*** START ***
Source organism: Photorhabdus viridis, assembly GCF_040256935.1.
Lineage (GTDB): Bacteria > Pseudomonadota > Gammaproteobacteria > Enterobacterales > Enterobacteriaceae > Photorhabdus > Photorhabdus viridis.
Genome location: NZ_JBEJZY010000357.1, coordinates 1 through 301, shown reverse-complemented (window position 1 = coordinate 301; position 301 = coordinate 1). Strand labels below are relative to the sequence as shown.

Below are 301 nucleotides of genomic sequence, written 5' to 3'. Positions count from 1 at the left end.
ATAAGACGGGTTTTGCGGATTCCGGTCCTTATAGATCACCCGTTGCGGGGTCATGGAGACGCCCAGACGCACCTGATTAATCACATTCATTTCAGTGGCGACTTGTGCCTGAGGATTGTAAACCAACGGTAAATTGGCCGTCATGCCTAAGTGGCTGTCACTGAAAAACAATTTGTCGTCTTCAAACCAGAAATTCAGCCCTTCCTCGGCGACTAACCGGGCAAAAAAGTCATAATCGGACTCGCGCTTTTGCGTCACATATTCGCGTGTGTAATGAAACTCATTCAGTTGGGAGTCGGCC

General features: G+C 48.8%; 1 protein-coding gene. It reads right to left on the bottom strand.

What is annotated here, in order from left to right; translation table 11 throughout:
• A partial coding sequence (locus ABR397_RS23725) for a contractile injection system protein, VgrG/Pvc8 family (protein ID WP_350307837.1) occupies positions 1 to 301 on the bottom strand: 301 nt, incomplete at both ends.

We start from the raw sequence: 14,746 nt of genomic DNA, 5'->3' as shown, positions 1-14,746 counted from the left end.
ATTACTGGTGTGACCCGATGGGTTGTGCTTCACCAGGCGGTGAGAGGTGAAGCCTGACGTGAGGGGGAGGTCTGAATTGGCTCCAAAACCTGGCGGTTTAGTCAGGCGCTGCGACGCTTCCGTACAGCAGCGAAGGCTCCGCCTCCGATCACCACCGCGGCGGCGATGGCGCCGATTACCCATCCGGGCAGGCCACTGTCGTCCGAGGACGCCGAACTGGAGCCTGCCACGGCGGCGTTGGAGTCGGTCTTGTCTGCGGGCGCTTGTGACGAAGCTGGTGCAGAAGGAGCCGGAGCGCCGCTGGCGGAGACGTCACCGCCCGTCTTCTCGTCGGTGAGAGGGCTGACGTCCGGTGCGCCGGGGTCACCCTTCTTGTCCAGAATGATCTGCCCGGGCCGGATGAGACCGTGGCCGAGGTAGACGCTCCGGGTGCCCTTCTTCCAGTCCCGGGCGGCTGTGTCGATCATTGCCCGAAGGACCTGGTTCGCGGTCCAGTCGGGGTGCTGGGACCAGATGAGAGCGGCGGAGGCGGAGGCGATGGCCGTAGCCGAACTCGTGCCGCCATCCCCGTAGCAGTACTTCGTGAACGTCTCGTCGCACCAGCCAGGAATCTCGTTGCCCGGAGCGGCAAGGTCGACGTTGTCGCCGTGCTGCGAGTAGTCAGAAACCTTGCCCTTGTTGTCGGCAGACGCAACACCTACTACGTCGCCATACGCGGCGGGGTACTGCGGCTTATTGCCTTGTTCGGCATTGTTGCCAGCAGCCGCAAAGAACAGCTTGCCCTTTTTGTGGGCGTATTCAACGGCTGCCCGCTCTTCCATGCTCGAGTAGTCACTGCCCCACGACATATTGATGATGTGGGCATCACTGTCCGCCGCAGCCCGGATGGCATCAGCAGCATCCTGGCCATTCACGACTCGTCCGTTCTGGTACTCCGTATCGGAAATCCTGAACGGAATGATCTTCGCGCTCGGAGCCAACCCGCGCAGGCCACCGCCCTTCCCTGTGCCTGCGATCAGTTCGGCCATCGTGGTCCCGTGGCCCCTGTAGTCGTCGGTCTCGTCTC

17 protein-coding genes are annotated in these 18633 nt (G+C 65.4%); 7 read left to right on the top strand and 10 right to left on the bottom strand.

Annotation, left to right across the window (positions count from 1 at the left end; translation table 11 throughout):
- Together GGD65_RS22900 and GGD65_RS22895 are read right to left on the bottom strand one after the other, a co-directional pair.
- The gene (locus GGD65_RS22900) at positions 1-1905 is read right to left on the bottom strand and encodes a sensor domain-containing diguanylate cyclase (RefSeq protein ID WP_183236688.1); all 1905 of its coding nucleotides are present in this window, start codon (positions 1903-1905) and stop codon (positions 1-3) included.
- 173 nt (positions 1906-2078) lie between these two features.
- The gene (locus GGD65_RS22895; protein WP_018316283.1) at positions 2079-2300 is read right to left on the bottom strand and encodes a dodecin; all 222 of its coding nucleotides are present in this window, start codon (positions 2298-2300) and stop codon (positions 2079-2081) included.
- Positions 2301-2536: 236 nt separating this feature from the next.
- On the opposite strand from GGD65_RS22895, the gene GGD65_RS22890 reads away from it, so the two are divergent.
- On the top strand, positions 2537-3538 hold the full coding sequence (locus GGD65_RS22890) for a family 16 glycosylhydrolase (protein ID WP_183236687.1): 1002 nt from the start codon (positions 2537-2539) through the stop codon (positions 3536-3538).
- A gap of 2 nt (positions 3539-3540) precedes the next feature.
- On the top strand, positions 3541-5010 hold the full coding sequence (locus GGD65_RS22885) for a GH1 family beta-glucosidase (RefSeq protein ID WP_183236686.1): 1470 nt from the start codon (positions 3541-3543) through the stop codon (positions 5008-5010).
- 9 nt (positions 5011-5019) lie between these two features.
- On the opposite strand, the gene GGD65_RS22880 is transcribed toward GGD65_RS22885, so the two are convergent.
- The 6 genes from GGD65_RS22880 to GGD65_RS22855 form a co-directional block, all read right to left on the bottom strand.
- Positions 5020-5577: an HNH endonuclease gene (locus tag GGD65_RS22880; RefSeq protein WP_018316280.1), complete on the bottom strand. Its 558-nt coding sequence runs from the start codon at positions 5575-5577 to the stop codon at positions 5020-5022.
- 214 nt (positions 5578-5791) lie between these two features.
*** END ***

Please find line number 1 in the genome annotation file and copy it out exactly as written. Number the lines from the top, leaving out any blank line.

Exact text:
Source organism: Photorhabdus viridis, assembly GCF_040256935.1.